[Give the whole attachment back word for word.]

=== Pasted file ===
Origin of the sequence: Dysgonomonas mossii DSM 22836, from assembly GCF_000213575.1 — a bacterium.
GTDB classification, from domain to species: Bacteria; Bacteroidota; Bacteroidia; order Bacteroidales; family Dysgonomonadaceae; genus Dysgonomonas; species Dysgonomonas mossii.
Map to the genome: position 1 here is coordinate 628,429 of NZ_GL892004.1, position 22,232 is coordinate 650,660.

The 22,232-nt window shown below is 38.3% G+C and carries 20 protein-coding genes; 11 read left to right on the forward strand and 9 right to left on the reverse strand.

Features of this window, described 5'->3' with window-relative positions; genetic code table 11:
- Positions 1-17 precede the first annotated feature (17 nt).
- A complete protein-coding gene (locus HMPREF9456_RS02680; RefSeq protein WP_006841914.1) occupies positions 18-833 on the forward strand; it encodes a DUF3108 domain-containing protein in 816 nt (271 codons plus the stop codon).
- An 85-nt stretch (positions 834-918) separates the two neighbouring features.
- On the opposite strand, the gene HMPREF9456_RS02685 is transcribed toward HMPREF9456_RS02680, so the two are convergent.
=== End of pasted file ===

Origin of the sequence: Dysgonomonas mossii DSM 22836, from assembly GCF_000213575.1 — a bacterium.
GTDB classification, from domain to species: Bacteria; Bacteroidota; Bacteroidia; order Bacteroidales; family Dysgonomonadaceae; genus Dysgonomonas; species Dysgonomonas mossii.
Map to the genome: position 1 here is coordinate 628,429 of NZ_GL892004.1, position 22,232 is coordinate 650,660.

The 22,232-nt window shown below is 38.3% G+C and carries 20 protein-coding genes; 11 read left to right on the forward strand and 9 right to left on the reverse strand.

Features of this window, described 5'->3' with window-relative positions; genetic code table 11:
- Positions 1-17 precede the first annotated feature (17 nt).
- A complete protein-coding gene (locus HMPREF9456_RS02680; RefSeq protein WP_006841914.1) occupies positions 18-833 on the forward strand; it encodes a DUF3108 domain-containing protein in 816 nt (271 codons plus the stop codon).
- An 85-nt stretch (positions 834-918) separates the two neighbouring features.
- On the opposite strand, the gene HMPREF9456_RS02685 is transcribed toward HMPREF9456_RS02680, so the two are convergent.